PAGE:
Saturday, January 12, 2013

Date Chicken

Through out my software development career I have been trying to understand how things work, actively pursuing the thought processes that people use to make their decisions. I spend time asking questions about the hows and the whys of what I am asked to do and produce. This action, over time, has produced a decent picture in my head of how software development should work and in many ways how it should never ever work. I have been able to understand the whys of certain actions and requests but the one 'action' for which I have yet to totally understand is the idea of software development "Date Chicken".

Date Chicken as I would describe it is the propensity of an organization to want to assign a date to a project without understanding or going through an understanding of the complexities around what has been requested to be developed. Date chicken comes about due to not having enough of the discovery executed such that any date that can be provided has to be provided with a long list of provisos and comments/risks about what in the world at large has to line up "Perfectly" in order to meet the date that is being published. So software development teams are asked to produce these "Plans" that indicate that we can meet the date IFF (If and only if) everything else in the world happens perfectly. What happens next, every other team produces the same sort of statement about their ability to meet the date and the fun begins. Management from each team begins to execute on the "PLAN" that has been produced, they organize teams, and instruct people on what needs to be done and they wait patiently for the first 'date' on the plan to come up.

Here the Chicken part of date chicken takes over. Basically the teams continue to plod along towards the date until that first date arises and a team has not produced the things that they 'said' they would produce and everyone else involved in the project gets to point out that 'their' dates will have to slip day for day with every day missed in the development team at the front of the train. Hence the 'Chicken' in date chicken.

Why is this so hard for me to understand you might ask - every software company of any size seems to do this...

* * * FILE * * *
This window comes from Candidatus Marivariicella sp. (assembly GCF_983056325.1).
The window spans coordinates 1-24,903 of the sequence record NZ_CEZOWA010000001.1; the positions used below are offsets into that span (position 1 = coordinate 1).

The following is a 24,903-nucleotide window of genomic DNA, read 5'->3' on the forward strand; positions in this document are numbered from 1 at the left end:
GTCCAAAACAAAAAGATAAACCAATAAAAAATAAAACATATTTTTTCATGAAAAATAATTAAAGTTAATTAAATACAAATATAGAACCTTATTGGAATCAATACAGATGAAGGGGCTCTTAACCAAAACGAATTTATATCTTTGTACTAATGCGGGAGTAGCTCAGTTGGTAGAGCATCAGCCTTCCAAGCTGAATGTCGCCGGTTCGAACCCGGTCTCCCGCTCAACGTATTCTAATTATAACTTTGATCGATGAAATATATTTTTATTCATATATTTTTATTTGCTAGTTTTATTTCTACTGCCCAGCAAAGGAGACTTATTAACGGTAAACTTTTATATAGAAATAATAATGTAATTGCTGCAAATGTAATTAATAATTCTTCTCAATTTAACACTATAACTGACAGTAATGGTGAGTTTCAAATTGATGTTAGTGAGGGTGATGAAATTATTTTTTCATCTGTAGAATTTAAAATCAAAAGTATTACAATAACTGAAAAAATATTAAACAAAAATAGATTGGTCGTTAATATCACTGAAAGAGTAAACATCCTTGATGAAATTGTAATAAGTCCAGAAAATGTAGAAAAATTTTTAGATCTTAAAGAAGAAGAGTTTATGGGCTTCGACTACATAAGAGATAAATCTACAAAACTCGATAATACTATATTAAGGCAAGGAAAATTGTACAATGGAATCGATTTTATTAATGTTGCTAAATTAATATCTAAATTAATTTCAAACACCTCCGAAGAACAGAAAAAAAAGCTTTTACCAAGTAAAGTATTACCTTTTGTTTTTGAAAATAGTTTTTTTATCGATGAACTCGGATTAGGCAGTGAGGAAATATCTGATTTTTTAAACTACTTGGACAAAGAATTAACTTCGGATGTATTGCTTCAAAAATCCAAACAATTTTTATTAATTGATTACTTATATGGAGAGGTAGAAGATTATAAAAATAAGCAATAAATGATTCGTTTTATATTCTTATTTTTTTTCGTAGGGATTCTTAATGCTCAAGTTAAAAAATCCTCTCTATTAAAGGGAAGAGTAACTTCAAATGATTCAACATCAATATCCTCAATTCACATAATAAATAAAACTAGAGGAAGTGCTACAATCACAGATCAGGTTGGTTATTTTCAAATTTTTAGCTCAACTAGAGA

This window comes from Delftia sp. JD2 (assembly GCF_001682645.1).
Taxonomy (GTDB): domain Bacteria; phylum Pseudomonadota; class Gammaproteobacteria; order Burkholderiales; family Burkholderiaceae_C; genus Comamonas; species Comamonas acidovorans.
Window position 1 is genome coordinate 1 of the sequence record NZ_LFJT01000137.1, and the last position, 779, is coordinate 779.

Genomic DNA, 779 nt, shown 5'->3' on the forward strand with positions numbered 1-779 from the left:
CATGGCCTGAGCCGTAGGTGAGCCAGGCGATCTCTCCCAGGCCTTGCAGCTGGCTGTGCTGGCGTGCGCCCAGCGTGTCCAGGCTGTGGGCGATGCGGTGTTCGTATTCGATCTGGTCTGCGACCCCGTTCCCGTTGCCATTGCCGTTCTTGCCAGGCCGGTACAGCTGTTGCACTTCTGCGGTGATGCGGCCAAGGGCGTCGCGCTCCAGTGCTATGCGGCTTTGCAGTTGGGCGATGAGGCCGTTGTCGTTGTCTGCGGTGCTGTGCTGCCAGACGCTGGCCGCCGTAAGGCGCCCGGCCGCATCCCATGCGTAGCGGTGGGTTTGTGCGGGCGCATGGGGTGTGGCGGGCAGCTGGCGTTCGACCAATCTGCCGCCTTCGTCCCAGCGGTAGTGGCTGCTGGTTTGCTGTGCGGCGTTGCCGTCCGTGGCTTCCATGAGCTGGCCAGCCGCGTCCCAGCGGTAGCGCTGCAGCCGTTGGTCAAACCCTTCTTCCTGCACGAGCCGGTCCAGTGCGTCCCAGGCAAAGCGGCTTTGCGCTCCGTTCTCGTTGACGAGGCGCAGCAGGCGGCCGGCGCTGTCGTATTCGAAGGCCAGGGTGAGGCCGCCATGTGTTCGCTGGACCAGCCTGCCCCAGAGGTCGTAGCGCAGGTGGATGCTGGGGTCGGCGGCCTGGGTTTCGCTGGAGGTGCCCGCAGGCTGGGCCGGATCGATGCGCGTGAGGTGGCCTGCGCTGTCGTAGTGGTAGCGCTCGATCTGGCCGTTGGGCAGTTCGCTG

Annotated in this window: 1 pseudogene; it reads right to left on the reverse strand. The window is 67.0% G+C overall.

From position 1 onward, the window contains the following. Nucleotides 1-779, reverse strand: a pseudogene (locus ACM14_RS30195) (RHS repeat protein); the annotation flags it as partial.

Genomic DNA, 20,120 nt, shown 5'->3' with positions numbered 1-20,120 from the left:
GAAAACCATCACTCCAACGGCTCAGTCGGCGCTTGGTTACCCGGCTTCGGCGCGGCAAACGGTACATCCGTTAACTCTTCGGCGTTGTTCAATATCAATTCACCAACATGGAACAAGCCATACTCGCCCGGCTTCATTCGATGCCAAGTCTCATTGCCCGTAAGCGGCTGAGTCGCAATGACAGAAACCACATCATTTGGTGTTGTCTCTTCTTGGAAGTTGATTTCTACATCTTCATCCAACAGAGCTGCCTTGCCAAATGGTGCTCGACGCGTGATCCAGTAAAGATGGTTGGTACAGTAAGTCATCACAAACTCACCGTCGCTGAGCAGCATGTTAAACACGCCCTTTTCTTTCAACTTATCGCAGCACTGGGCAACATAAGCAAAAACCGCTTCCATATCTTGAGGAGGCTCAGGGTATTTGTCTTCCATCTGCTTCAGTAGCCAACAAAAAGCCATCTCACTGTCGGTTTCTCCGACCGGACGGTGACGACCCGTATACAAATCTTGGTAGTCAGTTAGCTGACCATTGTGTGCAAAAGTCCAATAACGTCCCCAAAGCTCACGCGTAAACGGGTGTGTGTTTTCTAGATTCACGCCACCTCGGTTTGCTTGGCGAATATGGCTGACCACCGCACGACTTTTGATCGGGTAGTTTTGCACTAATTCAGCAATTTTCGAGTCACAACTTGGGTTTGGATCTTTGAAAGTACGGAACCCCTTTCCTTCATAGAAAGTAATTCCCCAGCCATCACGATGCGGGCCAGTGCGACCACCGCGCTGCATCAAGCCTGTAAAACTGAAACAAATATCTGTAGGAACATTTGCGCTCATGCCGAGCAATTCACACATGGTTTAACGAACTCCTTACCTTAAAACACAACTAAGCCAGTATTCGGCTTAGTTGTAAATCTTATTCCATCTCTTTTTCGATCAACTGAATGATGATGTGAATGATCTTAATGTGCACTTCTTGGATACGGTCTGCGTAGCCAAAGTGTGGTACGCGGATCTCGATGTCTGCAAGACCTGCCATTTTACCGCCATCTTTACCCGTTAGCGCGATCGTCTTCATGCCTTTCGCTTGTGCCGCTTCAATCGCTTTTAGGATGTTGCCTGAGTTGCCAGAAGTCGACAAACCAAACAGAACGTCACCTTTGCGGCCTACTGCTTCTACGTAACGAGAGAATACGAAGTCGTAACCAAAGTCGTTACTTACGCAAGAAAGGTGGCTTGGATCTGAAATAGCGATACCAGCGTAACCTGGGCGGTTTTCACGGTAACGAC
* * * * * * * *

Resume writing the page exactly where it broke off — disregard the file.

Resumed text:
Its difficult for me for the following reasons:

1) The date is a lie, perpetrated by someone else and then taken as gospel, which leaves me feeling like my management doesn't want me to tell the truth, ever. Ok - the date is not entirely a lie - because there is an OFF chance that the needed software shows up on "time" with high quality, but so far I have yet to see that happen when this game of date chicken takes hold.
2) Because the date is a lie everyone 'RUSHES' to turn out the thing that they were on the hook for before their date arrives. In turn this produces software of lessor quality, with production issues, that turns out to be hard to manage and maintain.
3) #2 causes our customer experience to essentially suck, driving the customers to complain or look for service else where, making my company look like the best of the worst.

I do understand that sometimes the date is important, there might be legal reasons or contractual reasons that a specific software development item must be completed by a specific date. However - when there is no specific pressure in this way, I would much rather have my management say "I want to give you the time to make the software 'RIGHT', and I am willing to wait to make that happen."

I don't think it appropriate for the waiting to be forever, but do think that a management statement that says something like "I would like to see something demonstrable in one quarters worth of time." or even, "I am ok to wait to get this right, but I would like it to launch this year" to be fine statements that reinforce the please build this right rather than fast. As we get closer to actually delivering the software requested it is possible to provide a VERY high confidence number on 'when' we are going to be complete. The further away from done however the less confidence in the 'plan' being the right 'plan' and the date, so much more a lie.

In the end - none of this is in my control, but I sincerely hope that it will be at some point if I either end up in a position to make changes, or have my own company making software. Date chicken reinforces all sorts of really terrible habits and I would rather not participate.

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